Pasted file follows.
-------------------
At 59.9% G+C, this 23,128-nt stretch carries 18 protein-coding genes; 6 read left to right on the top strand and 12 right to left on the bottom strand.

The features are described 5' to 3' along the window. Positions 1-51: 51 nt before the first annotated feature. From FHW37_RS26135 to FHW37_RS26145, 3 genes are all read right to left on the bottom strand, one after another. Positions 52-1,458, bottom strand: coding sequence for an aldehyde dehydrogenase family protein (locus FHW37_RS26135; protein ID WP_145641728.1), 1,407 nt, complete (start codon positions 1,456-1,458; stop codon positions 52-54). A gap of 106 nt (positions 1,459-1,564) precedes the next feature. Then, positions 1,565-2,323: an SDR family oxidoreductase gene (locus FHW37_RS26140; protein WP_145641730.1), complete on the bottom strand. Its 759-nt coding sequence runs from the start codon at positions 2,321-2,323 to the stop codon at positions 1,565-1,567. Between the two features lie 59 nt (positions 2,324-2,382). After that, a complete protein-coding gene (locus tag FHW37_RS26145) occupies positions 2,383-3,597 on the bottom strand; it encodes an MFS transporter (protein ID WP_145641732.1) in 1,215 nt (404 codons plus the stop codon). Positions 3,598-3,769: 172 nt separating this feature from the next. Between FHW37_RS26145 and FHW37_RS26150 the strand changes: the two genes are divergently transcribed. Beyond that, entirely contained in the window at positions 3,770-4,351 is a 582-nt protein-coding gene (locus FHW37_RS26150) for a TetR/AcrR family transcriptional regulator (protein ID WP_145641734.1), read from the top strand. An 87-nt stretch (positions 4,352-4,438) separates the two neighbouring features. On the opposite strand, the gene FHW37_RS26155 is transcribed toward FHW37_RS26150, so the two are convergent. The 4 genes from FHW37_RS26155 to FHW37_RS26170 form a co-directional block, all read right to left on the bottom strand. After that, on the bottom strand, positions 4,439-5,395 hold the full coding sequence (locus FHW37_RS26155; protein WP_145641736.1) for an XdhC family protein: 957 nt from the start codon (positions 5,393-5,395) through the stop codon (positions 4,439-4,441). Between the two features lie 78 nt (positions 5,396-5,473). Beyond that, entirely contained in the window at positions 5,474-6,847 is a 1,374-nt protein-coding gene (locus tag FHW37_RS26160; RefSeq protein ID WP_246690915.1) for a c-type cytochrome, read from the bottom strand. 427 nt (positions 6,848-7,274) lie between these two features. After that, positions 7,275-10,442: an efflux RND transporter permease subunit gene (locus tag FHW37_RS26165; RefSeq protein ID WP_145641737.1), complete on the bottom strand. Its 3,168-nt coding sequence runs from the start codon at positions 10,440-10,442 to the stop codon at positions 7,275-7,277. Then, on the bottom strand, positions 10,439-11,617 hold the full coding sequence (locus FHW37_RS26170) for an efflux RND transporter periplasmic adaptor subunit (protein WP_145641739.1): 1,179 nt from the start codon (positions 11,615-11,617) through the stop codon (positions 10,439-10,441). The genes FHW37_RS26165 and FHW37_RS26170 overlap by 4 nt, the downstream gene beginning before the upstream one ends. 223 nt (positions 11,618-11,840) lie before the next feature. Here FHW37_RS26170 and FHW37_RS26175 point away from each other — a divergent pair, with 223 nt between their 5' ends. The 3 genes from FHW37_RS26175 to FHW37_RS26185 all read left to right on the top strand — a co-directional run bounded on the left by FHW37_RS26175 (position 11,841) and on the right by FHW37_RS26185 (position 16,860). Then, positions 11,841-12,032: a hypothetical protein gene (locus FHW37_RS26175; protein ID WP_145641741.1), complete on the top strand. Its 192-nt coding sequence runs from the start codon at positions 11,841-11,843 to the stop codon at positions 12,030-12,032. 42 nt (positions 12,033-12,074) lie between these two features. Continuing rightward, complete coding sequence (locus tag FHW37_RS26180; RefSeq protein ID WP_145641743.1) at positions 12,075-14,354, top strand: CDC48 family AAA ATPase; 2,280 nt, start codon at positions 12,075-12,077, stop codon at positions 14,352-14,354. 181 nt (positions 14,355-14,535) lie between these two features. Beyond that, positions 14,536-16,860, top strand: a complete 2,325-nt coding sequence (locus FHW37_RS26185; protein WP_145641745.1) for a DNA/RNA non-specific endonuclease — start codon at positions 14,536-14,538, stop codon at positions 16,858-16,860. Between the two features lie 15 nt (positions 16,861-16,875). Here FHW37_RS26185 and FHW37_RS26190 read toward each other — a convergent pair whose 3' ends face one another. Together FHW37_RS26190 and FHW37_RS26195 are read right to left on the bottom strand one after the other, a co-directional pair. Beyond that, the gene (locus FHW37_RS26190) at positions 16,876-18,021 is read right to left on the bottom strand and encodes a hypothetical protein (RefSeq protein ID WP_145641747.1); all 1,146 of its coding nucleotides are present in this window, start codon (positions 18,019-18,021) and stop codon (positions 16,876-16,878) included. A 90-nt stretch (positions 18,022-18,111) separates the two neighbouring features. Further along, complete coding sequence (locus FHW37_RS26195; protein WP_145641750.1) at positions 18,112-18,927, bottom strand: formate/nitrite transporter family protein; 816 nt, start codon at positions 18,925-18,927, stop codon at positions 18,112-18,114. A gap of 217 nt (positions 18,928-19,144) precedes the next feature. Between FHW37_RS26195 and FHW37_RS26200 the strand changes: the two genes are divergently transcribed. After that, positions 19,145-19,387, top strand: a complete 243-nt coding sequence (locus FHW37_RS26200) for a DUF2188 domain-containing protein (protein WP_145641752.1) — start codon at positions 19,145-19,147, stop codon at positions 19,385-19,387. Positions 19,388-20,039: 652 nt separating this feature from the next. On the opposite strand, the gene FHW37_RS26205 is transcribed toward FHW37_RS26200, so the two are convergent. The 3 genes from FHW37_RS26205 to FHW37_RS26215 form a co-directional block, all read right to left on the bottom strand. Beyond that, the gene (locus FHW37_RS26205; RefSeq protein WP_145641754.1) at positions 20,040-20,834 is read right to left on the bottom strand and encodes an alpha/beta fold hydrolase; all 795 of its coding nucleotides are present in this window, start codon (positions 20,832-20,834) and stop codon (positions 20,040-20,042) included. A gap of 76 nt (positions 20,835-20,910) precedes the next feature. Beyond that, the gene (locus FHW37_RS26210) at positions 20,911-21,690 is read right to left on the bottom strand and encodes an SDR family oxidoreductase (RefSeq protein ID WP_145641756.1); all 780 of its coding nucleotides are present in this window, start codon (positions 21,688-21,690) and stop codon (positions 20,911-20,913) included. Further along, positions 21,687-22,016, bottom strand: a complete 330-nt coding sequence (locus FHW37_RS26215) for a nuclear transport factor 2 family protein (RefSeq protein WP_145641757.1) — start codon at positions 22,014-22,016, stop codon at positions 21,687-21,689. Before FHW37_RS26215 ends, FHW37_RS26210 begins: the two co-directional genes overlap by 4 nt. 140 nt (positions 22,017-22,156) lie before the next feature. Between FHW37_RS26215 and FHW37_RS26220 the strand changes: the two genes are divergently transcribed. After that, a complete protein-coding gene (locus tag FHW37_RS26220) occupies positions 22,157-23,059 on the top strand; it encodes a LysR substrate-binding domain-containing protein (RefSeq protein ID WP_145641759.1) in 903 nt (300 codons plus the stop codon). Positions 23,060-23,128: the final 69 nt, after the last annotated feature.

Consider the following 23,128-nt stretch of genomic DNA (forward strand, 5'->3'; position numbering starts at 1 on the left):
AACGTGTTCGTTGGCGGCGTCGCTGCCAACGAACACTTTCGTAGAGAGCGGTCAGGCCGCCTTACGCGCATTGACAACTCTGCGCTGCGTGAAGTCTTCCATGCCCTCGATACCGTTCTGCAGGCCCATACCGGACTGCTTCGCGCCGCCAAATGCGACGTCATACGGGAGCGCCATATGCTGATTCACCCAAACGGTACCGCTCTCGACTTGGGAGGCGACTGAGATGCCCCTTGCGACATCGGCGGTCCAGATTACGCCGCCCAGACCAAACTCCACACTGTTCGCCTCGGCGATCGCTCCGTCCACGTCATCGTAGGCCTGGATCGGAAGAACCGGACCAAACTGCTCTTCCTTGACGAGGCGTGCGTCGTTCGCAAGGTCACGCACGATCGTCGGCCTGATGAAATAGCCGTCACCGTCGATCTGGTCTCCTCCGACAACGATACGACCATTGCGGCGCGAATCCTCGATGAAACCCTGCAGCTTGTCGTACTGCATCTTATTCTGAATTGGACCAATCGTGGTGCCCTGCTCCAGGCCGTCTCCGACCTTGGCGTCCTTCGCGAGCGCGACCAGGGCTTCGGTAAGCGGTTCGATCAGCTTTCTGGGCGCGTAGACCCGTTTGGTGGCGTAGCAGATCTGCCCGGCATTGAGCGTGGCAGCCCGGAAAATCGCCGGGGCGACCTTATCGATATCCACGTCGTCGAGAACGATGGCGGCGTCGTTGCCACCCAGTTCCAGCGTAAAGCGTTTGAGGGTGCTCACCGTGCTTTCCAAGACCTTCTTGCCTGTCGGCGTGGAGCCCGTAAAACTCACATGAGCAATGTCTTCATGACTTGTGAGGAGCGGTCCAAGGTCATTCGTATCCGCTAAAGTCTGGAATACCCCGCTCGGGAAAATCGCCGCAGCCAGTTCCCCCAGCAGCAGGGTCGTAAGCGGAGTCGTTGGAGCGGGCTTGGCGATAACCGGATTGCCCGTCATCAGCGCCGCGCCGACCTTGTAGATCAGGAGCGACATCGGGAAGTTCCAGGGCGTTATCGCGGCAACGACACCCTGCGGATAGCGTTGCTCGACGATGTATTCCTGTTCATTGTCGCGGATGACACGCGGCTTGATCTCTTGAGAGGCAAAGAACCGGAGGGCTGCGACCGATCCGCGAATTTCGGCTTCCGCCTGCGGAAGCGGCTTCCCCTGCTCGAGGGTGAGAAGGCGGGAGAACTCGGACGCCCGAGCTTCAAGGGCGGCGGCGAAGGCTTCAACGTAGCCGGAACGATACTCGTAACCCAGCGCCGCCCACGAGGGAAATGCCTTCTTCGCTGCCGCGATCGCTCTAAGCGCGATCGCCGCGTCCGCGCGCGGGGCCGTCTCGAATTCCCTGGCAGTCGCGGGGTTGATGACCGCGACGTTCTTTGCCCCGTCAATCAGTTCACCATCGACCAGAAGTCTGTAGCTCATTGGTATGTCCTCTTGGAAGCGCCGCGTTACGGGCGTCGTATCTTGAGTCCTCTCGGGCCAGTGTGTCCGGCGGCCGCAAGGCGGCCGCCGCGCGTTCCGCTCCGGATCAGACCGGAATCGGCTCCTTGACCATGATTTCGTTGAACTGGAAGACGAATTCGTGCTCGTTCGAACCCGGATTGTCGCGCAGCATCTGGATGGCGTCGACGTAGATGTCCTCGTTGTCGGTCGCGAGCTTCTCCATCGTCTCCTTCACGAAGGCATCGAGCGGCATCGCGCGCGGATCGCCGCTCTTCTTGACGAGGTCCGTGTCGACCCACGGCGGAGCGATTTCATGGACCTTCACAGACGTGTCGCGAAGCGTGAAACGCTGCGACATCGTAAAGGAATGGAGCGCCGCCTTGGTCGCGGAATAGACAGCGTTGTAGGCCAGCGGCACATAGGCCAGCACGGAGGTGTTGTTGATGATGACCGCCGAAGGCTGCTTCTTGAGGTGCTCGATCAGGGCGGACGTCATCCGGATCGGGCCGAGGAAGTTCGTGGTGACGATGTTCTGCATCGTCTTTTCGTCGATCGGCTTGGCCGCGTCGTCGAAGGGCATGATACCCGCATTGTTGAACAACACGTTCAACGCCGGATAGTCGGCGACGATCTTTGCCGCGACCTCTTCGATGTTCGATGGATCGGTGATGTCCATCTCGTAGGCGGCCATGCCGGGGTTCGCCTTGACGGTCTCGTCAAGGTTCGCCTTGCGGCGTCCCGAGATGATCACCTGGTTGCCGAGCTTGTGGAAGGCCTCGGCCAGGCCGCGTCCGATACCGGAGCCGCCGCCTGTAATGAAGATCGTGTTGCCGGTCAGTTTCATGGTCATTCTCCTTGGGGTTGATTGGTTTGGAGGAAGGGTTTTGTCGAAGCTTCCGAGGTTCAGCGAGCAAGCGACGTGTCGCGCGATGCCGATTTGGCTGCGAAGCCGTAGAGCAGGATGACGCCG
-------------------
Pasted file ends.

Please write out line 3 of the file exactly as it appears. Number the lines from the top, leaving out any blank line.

Consider the following 23,128-nt stretch of genomic DNA (forward strand, 5'->3'; position numbering starts at 1 on the left):